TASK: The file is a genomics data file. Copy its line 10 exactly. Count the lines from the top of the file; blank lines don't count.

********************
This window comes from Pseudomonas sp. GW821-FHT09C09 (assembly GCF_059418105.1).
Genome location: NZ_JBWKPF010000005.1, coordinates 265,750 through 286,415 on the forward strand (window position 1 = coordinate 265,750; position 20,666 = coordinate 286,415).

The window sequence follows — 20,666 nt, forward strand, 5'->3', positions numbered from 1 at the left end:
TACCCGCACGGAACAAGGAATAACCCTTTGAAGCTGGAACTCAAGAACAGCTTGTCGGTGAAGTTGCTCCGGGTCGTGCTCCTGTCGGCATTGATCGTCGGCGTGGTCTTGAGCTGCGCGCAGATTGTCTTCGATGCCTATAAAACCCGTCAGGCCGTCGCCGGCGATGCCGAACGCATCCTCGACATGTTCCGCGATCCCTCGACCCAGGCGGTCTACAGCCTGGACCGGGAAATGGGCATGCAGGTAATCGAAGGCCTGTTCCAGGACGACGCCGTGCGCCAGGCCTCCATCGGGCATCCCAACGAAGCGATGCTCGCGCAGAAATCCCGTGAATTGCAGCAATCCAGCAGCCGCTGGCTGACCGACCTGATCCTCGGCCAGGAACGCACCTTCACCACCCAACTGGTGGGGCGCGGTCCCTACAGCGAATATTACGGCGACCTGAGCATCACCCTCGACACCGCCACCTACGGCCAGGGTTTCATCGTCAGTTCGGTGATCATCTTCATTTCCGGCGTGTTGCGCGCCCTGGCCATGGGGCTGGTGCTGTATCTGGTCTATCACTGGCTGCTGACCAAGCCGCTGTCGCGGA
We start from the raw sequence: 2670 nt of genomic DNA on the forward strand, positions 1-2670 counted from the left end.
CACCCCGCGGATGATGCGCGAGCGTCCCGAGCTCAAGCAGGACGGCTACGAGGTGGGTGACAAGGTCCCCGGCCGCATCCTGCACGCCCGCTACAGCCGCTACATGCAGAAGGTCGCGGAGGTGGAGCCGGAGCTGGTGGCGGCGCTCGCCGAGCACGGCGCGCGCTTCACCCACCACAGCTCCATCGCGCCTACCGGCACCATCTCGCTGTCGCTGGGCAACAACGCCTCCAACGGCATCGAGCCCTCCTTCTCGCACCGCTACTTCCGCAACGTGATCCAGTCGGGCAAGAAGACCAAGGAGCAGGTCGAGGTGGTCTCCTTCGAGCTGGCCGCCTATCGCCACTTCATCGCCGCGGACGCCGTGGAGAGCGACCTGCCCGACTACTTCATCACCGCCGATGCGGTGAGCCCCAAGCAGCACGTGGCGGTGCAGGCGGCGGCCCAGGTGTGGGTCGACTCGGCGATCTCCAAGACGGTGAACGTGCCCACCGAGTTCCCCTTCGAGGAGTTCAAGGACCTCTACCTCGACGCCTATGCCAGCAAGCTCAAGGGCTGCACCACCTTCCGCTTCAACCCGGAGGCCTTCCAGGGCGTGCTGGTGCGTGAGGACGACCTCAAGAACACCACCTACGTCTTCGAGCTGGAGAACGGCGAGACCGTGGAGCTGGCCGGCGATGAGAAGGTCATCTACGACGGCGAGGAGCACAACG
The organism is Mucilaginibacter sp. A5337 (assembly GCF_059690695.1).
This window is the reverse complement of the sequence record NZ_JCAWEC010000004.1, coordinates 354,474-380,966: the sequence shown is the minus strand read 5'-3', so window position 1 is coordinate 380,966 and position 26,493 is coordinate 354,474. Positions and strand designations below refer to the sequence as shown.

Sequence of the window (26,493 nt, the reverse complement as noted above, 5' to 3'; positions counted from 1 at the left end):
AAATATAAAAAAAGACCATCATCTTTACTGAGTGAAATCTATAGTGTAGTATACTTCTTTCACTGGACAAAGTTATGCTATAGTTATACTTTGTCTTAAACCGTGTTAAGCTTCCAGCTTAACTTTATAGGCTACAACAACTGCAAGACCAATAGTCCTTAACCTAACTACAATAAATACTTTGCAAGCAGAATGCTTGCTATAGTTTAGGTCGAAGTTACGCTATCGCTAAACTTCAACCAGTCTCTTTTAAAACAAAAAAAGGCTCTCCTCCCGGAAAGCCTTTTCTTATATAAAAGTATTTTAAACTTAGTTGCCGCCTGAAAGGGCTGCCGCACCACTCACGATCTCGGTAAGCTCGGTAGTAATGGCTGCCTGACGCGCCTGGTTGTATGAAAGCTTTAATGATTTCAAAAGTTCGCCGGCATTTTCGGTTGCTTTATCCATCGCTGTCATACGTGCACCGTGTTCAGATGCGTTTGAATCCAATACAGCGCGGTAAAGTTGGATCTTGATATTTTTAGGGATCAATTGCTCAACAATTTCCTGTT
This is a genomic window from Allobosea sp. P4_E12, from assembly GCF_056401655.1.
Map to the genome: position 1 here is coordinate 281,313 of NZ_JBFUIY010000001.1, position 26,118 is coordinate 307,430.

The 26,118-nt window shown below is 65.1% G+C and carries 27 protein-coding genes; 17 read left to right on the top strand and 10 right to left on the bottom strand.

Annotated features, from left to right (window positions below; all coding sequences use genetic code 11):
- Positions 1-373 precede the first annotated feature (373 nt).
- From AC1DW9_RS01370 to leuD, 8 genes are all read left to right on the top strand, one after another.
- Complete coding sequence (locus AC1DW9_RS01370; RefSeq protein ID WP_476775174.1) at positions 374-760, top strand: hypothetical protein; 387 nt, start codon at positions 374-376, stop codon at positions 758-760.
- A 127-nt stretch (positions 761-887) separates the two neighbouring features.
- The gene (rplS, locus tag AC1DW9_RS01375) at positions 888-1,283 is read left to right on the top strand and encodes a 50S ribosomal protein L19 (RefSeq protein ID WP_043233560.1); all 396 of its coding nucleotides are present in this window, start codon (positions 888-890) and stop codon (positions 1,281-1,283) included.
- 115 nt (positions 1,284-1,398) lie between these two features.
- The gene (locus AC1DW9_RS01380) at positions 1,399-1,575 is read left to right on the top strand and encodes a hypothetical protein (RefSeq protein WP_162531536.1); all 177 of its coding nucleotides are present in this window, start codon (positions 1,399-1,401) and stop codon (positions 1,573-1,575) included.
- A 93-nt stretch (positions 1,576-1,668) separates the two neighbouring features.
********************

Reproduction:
AAATATAAAAAAAGACCATCATCTTTACTGAGTGAAATCTATAGTGTAGTATACTTCTTTCACTGGACAAAGTTATGCTATAGTTATACTTTGTCTTAAACCGTGTTAAGCTTCCAGCTTAACTTTATAGGCTACAACAACTGCAAGACCAATAGTCCTTAACCTAACTACAATAAATACTTTGCAAGCAGAATGCTTGCTATAGTTTAGGTCGAAGTTACGCTATCGCTAAACTTCAACCAGTCTCTTTTAAAACAAAAAAAGGCTCTCCTCCCGGAAAGCCTTTTCTTATATAAAAGTATTTTAAACTTAGTTGCCGCCTGAAAGGGCTGCCGCACCACTCACGATCTCGGTAAGCTCGGTAGTAATGGCTGCCTGACGCGCCTGGTTGTATGAAAGCTTTAATGATTTCAAAAGTTCGCCGGCATTTTCGGTTGCTTTATCCATCGCTGTCATACGTGCACCGTGTTCAGATGCGTTTGAATCCAATACAGCGCGGTAAAGTTGGATCTTGATATTTTTAGGGATCAATTGCTCAACAATTTCCTGTT